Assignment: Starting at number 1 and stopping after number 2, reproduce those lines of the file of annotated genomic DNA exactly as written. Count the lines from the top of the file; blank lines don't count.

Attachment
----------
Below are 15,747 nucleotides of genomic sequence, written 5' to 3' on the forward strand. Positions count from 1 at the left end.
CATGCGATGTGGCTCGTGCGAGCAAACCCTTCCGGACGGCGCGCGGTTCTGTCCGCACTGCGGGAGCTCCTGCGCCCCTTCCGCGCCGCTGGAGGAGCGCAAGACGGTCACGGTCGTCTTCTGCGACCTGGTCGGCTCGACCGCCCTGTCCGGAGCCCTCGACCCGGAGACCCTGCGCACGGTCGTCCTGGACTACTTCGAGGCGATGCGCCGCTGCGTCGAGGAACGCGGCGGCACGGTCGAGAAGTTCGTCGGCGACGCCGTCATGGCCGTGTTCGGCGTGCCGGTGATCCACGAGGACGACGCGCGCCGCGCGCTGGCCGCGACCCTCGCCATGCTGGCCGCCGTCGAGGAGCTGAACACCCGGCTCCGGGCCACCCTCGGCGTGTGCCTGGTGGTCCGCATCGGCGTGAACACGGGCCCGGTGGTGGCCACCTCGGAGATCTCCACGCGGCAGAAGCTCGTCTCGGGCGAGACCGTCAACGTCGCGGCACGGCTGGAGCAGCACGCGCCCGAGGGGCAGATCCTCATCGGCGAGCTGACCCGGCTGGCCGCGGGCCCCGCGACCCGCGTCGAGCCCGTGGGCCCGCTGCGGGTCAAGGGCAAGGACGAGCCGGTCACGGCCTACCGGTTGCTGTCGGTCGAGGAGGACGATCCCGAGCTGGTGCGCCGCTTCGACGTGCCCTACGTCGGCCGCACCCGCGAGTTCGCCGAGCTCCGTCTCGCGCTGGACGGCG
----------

Below are 15,747 nucleotides of genomic sequence, written 5' to 3' on the forward strand. Positions count from 1 at the left end.
CATGCGATGTGGCTCGTGCGAGCAAACCCTTCCGGACGGCGCGCGGTTCTGTCCGCACTGCGGGAGCTCCTGCGCCCCTTCCGCGCCGCTGGAGGAGCGCAAGACGGTCACGGTCGTCTTCTGCGACCTGGTCGGCTCGACCGCCCTGTCCGGAGCCCTCGACCCGGAGACCCTGCGCACGGTCGTCCTGGACTACTTCGAGGCGATGCGCCGCTGCGTCGAGGAACGCGGCGGCACGGTCGAGAAGTTCGTCGGCGACGCCGTCATGGCCGTGTTCGGCGTGCCGGTGATCCACGAGGACGACGCGCGCCGCGCGCTGGCCGCGACCCTCGCCATGCTGGCCGCCGTCGAGGAGCTGAACACCCGGCTCCGGGCCACCCTCGGCGTGTGCCTGGTGGTCCGCATCGGCGTGAACACGGGCCCGGTGGTGGCCACCTCGGAGATCTCCACGCGGCAGAAGCTCGTCTCGGGCGAGACCGTCAACGTCGCGGCACGGCTGGAGCAGCACGCGCCCGAGGGGCAGATCCTCATCGGCGAGCTGACCCGGCTGGCCGCGGGCCCCGCGACCCGCGTCGAGCCCGTGGGCCCGCTGCGGGTCAAGGGCAAGGACGAGCCGGTCACGGCCTACCGGTTGCTGTCGGTCGAGGAGGACGATCCCGAGCTGGTGCGCCGCTTCGACGTGCCCTACGTCGGCCGCACCCGCGAGTTCGCCGAGCTCCGTCTCGCGCTGGACGGCG